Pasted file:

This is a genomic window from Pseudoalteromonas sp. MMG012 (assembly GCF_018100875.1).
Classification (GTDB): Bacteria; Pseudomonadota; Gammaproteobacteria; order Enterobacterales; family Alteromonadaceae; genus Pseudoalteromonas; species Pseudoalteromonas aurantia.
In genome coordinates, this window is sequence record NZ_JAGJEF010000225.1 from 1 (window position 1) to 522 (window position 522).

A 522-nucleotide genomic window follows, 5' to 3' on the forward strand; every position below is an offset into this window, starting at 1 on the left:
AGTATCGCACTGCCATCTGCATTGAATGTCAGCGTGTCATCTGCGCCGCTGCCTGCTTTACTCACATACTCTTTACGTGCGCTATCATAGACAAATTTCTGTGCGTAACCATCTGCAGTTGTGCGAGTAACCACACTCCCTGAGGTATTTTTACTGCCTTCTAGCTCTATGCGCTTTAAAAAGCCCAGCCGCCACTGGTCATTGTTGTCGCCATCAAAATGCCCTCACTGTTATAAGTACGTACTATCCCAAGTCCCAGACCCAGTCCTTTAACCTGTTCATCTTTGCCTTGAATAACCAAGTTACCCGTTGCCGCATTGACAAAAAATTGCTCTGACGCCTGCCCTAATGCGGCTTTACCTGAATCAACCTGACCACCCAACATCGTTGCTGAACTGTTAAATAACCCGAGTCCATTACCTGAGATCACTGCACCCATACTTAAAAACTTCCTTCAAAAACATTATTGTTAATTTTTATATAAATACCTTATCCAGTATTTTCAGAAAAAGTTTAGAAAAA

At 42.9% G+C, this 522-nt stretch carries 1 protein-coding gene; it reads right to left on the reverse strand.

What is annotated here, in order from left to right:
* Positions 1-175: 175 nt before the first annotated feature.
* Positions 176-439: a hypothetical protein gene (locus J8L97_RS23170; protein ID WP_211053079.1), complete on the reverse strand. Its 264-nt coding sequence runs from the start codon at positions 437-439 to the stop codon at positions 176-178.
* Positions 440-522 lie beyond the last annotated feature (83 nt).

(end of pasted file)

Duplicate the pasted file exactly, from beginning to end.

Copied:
This is a genomic window from Pseudoalteromonas sp. MMG012 (assembly GCF_018100875.1).
Classification (GTDB): Bacteria; Pseudomonadota; Gammaproteobacteria; order Enterobacterales; family Alteromonadaceae; genus Pseudoalteromonas; species Pseudoalteromonas aurantia.
In genome coordinates, this window is sequence record NZ_JAGJEF010000225.1 from 1 (window position 1) to 522 (window position 522).

A 522-nucleotide genomic window follows, 5' to 3' on the forward strand; every position below is an offset into this window, starting at 1 on the left:
AGTATCGCACTGCCATCTGCATTGAATGTCAGCGTGTCATCTGCGCCGCTGCCTGCTTTACTCACATACTCTTTACGTGCGCTATCATAGACAAATTTCTGTGCGTAACCATCTGCAGTTGTGCGAGTAACCACACTCCCTGAGGTATTTTTACTGCCTTCTAGCTCTATGCGCTTTAAAAAGCCCAGCCGCCACTGGTCATTGTTGTCGCCATCAAAATGCCCTCACTGTTATAAGTACGTACTATCCCAAGTCCCAGACCCAGTCCTTTAACCTGTTCATCTTTGCCTTGAATAACCAAGTTACCCGTTGCCGCATTGACAAAAAATTGCTCTGACGCCTGCCCTAATGCGGCTTTACCTGAATCAACCTGACCACCCAACATCGTTGCTGAACTGTTAAATAACCCGAGTCCATTACCTGAGATCACTGCACCCATACTTAAAAACTTCCTTCAAAAACATTATTGTTAATTTTTATATAAATACCTTATCCAGTATTTTCAGAAAAAGTTTAGAAAAA

At 42.9% G+C, this 522-nt stretch carries 1 protein-coding gene; it reads right to left on the reverse strand.

What is annotated here, in order from left to right:
* Positions 1-175: 175 nt before the first annotated feature.
* Positions 176-439: a hypothetical protein gene (locus J8L97_RS23170; protein ID WP_211053079.1), complete on the reverse strand. Its 264-nt coding sequence runs from the start codon at positions 437-439 to the stop codon at positions 176-178.
* Positions 440-522 lie beyond the last annotated feature (83 nt).